TSA puts project management on vitamins
- By Sarita Chourey
- Jun 28, 2004
Officials from the Transportation Security Administration's Office of Information Technology (OIT) have done the management equivalent of popping a multivitamin.
OIT's Project Control Office (PCO) has bulked up from a disjointed three-person office to a powerhouse that combines the original staff with experts from OIT. Agency officials said the PCO's performance boost has been remarkable.
The idea of a PCO is not novel, but the IT office's approach to creating one is unconventional.
The original PCO, established in September, consisted of two contractors and one government employee. By doubling the contractor staff and adding five government workers in the past month, members of the office now boast better communications, greater efficiency and a tighter business unit. Their primary focus is the billion-dollar Information Technology Managed Services contract with Unisys Corp.
Oddly enough, too much success is the greatest concern for PCO officials. And this potential problem lurks on the horizon, said Andrew Anderson, chief of the project office. The reason for the concern is that officials may be overwhelmed with work as they expand beyond the services contract. The greatest challenge is to remain dynamic and responsive to the agency. "You have to continually think about what's important to management to keep the PCO fresh, updated and renewable," Anderson said.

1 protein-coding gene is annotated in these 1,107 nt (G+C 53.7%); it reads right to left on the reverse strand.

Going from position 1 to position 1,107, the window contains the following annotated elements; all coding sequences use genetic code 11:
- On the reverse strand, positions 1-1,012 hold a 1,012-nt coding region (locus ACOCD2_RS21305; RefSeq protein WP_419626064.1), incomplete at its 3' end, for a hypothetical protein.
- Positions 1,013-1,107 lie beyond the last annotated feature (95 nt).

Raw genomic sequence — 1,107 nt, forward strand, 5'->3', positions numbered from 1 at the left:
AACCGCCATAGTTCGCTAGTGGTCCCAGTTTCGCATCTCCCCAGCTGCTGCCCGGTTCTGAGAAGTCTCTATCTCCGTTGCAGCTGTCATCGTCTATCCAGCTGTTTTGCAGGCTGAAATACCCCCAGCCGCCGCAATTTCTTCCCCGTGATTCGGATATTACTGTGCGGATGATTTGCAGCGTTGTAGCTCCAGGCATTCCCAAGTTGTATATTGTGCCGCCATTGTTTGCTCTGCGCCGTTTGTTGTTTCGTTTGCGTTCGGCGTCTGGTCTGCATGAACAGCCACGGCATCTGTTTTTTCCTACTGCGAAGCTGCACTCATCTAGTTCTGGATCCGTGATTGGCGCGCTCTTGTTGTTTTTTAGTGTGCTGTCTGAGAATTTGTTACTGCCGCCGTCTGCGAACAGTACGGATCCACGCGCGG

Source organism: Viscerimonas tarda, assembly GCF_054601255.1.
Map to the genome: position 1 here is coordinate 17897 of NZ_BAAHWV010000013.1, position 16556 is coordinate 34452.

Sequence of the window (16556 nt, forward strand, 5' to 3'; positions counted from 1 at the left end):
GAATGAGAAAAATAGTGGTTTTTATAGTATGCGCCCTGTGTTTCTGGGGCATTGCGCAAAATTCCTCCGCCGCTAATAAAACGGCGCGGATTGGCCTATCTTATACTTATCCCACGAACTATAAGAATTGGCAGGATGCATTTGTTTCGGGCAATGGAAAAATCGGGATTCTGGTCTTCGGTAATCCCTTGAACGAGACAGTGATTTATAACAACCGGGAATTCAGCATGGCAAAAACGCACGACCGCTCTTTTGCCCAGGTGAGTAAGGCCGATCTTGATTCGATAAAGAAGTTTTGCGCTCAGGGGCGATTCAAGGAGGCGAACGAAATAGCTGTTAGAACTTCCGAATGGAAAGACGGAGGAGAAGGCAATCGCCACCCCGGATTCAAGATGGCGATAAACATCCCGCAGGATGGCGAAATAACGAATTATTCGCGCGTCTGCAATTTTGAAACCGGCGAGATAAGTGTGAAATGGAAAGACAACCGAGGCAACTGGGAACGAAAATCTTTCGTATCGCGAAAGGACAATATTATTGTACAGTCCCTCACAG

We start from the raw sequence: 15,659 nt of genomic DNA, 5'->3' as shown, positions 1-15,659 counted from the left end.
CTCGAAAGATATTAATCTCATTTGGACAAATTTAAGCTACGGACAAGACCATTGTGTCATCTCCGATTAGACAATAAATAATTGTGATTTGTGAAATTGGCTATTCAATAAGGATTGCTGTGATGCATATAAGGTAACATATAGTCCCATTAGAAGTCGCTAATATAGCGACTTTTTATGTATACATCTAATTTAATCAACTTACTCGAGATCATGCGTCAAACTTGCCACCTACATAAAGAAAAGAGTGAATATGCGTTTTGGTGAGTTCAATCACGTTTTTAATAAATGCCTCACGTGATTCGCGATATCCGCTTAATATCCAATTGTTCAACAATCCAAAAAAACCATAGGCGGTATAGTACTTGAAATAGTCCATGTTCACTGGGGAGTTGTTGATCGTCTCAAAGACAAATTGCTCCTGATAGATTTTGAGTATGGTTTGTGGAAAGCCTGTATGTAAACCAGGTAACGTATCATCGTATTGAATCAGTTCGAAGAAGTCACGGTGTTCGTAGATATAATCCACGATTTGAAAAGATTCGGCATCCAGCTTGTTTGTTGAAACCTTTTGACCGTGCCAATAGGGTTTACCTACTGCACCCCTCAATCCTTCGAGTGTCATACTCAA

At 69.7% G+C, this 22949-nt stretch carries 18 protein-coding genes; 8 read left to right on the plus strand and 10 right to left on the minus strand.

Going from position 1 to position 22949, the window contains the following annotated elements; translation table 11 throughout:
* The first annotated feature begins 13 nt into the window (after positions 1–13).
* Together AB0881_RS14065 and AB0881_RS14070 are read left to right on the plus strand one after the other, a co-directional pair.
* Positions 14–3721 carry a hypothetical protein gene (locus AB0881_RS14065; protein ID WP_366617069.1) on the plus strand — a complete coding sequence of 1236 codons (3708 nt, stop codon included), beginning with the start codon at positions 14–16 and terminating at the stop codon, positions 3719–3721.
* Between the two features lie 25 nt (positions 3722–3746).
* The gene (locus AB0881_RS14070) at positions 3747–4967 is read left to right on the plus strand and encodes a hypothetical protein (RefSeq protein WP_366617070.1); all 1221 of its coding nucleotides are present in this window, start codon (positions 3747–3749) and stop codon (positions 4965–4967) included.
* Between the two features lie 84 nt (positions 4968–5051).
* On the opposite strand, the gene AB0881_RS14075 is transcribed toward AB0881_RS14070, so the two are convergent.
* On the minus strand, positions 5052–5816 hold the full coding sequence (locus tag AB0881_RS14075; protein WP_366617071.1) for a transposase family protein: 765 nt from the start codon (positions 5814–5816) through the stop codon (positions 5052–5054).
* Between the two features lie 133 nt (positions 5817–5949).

Because of the PCO's proactive mission, officials strive to remain one step ahead of the demands of agency leaders. "Your boss is worrying about too many things," said Anderson, adding that PCO staff must anticipate leadership demands.
One goal of integrating the office was to more effectively apply employees' expertise. Anderson said the PCO's workload capabilities have exploded. For example, he said, with the restructured office, managers can approach information from a management perspective rather than focus on details. This shift helps PCO officials take proactive steps to oversee budgets, resources and performances.
But it is too early to determine whether the agency's enhanced PCO will set a trend for other agencies looking to invigorate their IT management structure, according to Michael Przepiora, director of OIT's Center for IT Solutions Delivery.
"It's generated a lot of interest," he said. "They've seen our success. ... Over time, it will probably prove itself as the correct practice."
Anderson said the office's transformation sprouted from sound business practices. "The organization was ripe for it," he said. "Could you do the same thing at [the Agriculture Department]? If the timing is right, anything is possible."
Originally, the office had a separate performance manager, quality manager and financial manager report to the IT solutions delivery office. Middle managers largely led a grass-roots campaign to reorganize the information flow and the management structure. The need for consolidation appeared when Przepiora's middle managers suggested improving the structure and efficiency of the PCO.
Since the restructuring, the PCO gained a financial manager, a performance manager and other experts who bolstered the office's performance capability. Consequently, the office can better manage information, analysis, trends and data on the status of all programs to help managers within OIT make smarter decisions.
"Before I had to round up four or five key managers and bring them in to a room to address issues," Przepiora said. "It's easier now because I can communicate with one senior manager to get things done."